Best Friends

Building – a Future

Drawing of the Silvester and Willson Building, McDermot Avenue at Albert Street,
(Reproduced from the Manitoba Free Press, November 24, 1904, p. 18.)

The Silvester and Willson building

The stately Silvester and Willson Building was designed by local architect J. H. G. Russel and built in 1904. The building was constructed in the popular Romanesque Revival style at the corner of McDermot Avenue and Albert Street in Winnipeg Manitoba, in what is known as the Exchange District. This building style was popular in warehouse districts throughout North America from the 1880s and into the 20th century. 

The sturdiness of this style was meant to appeal to wholesalers looking to promote the idea of the stability of their firms through the design of the structures they occupied.

Silvester and Willson Building, 222 McDermot Avenue, front (north) and west
façades, 1985. (City of Winnipeg, 1985.)

Willson Stationary, founded by Harvey Lee Willson, specialized in office supplies, furniture, loose-leaf ledgers, blank books and typewriters. Willson partnered with Geoffrey Silvester, a hardware and lumber merchant for Elkhorn Lumber, and built the Silvester and Willson building in 1904. The stationary company occupied 3 floors of the building and the main retail space into the 1960’s.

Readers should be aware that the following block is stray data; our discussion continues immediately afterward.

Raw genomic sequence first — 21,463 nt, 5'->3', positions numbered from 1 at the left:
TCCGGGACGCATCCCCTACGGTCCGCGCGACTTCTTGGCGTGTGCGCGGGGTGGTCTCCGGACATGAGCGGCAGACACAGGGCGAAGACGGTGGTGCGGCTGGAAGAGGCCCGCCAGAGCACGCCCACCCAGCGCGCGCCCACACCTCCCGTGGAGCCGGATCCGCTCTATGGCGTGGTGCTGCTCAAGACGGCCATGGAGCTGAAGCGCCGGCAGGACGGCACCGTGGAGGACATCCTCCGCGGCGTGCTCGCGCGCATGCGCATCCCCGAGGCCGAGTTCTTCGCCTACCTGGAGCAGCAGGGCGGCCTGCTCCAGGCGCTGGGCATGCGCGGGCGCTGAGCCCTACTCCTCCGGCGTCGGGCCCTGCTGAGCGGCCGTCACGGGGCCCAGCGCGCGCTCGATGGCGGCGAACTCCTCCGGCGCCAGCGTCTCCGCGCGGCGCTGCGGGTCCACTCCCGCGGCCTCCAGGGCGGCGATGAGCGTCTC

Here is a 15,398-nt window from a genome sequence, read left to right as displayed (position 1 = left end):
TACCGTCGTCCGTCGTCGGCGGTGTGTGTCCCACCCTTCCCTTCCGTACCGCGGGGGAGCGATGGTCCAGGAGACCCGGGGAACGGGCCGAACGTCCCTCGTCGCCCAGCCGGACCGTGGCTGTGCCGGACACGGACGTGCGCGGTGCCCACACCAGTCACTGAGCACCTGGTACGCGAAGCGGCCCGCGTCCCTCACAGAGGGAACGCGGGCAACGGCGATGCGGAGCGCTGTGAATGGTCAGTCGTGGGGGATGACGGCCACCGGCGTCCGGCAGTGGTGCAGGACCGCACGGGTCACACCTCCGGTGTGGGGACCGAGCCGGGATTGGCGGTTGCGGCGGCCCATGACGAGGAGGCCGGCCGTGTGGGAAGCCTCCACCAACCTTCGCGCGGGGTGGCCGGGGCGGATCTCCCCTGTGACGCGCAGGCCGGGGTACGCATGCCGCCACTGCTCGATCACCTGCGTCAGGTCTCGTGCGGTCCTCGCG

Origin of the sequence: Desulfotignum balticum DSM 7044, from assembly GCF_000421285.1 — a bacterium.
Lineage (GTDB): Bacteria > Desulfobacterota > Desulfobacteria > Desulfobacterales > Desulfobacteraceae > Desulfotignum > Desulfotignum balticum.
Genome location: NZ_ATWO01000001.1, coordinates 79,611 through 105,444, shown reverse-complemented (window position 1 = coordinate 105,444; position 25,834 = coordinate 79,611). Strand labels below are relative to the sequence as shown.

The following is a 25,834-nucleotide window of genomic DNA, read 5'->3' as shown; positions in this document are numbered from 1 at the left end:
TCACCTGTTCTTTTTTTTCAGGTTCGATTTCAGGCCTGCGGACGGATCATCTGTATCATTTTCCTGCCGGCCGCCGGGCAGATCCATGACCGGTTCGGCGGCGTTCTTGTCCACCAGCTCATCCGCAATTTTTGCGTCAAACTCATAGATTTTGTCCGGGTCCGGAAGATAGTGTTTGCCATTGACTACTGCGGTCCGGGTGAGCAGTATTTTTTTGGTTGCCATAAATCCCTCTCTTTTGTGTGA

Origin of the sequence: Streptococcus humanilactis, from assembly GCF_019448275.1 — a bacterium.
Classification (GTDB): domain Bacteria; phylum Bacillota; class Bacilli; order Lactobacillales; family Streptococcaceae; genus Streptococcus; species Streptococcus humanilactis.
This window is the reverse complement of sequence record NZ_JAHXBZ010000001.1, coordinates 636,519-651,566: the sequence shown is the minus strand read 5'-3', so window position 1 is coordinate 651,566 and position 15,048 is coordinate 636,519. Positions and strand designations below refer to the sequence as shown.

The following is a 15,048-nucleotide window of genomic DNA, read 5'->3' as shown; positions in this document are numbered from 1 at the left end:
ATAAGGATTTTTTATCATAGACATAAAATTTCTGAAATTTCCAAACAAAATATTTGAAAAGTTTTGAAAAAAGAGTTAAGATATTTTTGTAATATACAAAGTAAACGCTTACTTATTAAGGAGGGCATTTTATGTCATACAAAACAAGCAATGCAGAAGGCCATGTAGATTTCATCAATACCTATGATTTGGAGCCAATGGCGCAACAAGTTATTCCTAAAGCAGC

The building contains some unique elements incorporated into the architecture such as a bird cage elevator (currently not running) and a sky light above the elevator shaft that would flood the building with natural light. Many of the original offices had transom windows above the doors to increase air flow and natural light throughout the building. Offices were divided by walls containing frosted glass, and some of these original features remain in the building today. The 5th floor space contained a room called “Friendship Hall” decorated with ornate tin ceiling tiles. The building became a municipally-designated historic building in 2018.

McDermot Street view

After 1960, the building has been owned and occupied by various companies and individuals with tenants including manufacturer’s agents, barristers, a dentist, a cigar dealer, a tailor, clothing retailers, and a barber shop. 

Building a vision

In 2008, the entire building was purchased with a vision by the Exchange Community Church receiving support from the district churches in Manitoba and Saskatchewan of the Christian and Missionary Alliance. The church community had already been operating at 64 Albert Street for a number of years, and when the building across the street came up for sale the founders saw an opportunity to contribute to the exchange community in a new way.

stairs to the fifth floor

At the time of the purchase, the building’s upper floors were divided into various artist studios, and the church’s vision for the building has been to facilitate affordable community arts space and to preserve creativity and creation in the heart of the Exchange District, and maintain some of the original character of the building.

view from the roof of 75 Albert St. facing Main Street

A space of my own

My first studio space was located at 138 Portage Ave. East, on the east side of the Exchange District where I enjoyed a shared space for almost 2 years. When that building underwent renovations in 2017 and asked the artist residents to leave, I was fortunate to find a space at the Silvester and Willson building.